FIRST LADY BESS W. TRUMAN - TYPED LETTER SIGNED 07/15/1954 - HFSID 36126
BESS W. TRUMAN The former First Lady writes to Norman Thomas, whom her husband beat in the election of 1948. Typed Letter Signed: "Bess W. Truman", 1p, 7¼x10½. Kansas City, Missouri, 1954 July 15. To Norman Thomas, New York. On her husband's stationery.
Sale Price $252.00
BESS W. TRUMAN
The former First Lady writes to Norman Thomas, whom her husband beat in the election of 1948.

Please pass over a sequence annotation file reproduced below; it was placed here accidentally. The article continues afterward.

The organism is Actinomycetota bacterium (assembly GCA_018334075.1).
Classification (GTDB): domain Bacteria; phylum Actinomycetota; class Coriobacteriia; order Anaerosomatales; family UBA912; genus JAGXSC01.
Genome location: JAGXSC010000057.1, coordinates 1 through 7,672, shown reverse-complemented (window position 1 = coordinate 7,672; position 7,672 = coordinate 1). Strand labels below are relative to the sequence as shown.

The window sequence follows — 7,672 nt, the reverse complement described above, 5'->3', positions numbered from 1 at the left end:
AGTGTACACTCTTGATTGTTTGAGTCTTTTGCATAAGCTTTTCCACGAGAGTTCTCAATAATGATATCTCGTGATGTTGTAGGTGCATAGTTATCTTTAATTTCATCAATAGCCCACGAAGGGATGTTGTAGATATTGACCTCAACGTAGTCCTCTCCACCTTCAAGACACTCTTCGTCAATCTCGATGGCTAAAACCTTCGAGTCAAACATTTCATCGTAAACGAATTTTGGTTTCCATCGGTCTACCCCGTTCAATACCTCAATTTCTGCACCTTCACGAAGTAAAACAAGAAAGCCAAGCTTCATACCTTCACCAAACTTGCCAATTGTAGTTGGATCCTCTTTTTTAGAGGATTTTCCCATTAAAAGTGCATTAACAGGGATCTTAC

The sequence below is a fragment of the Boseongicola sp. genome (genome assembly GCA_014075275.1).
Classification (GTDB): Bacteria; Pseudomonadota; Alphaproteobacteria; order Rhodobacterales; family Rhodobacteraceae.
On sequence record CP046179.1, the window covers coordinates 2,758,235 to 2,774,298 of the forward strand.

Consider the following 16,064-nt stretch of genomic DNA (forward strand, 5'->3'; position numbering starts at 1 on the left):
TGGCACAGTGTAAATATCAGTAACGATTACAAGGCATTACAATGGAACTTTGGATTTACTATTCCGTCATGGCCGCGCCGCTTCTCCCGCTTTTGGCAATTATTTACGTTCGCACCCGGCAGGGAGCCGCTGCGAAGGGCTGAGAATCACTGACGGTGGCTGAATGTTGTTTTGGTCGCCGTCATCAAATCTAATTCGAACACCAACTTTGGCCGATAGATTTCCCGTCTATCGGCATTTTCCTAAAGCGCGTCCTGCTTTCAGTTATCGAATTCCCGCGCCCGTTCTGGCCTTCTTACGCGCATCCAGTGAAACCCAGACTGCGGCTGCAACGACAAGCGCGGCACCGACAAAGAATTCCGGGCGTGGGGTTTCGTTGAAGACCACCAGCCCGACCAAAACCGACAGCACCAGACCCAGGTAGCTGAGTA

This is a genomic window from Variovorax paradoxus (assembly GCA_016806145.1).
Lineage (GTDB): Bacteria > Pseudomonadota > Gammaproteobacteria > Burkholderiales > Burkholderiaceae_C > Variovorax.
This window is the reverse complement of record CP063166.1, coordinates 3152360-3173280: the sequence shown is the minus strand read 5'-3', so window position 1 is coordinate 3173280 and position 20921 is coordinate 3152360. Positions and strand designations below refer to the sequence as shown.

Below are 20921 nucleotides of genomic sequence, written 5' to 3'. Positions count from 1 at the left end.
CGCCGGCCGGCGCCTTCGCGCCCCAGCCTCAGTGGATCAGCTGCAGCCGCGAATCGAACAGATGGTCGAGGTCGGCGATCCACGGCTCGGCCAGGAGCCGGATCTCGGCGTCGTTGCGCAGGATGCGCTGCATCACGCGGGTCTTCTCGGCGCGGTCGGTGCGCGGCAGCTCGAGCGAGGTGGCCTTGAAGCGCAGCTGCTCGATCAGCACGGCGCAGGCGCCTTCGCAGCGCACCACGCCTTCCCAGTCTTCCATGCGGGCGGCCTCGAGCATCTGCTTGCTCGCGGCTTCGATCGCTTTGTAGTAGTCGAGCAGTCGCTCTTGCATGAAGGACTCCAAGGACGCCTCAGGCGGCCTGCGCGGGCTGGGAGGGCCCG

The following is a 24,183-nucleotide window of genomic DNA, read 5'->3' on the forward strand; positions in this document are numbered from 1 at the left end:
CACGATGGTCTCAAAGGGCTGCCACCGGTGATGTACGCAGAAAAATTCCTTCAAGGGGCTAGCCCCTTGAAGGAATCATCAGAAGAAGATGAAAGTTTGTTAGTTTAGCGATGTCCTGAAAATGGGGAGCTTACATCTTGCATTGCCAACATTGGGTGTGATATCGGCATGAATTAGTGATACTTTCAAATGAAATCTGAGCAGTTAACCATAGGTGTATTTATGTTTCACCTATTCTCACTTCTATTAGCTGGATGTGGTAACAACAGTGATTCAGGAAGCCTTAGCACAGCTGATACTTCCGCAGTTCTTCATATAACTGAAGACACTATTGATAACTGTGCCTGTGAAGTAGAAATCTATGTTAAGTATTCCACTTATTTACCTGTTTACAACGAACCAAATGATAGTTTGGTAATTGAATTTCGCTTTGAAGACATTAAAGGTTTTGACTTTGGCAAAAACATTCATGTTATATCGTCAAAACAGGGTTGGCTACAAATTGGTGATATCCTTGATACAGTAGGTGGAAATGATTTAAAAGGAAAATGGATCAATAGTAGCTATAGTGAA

Typed Letter Signed: "Bess W. Truman", 1p, 7¼x10½. Kansas City, Missouri, 1954 July 15. To Norman Thomas, New York. On her husband's stationery. In full: "My husband asks me to thank you for your most kind and thoughtful letter and I should like to add my appreciation of your thoughtfulness, too. He hopes to be able to write you soon. Sincerley," NORMAN THOMAS (1884-1968) was the Socialist candidate for President against Hoover in 1928, against FDR in 1932, 1936, 1940 and 1944 and against Harry S Truman in 1948, finishing fifth with 139,009 popular votes to Truman's 24.1 million. He campaigned for many measures that he saw become law: unemployment insurance, minimum wage, five-day work week and abolition of child labor. In 1919, 35-year-old Harry S Truman married 34-year-old ELIZABETH "BESS" WALALCE. When six-year old Harry Truman first met five-year-old Bess Wallace in a Sunday School class in Independence, Missouri. Harry later said it was love at first sight. At his death in 1972, Harry and Bess Truman had been married for 53 years but they had known each other for an incredible 82 years! On her first day in the White House, First Lady Bess Truman made breakfast, made the bed, washed dishes, dusted, vacuumed and then read a detective novel, The Crimson Claw. Unlike her predecessor, Eleanor Roosevelt, she gave no press conferences and usually responded to any questions with a terse: "No comment". She tried to curb her husband's salty, blunt language. When one society matron complained that the President had used the word "manure" in public, Bess replied that it had taken her 20 years to get him to say "manure". At her death in 1982 at 97, she had lived longer than any other First Lady. Staple holes at upper left corner. Lightly creased. Fine condition.
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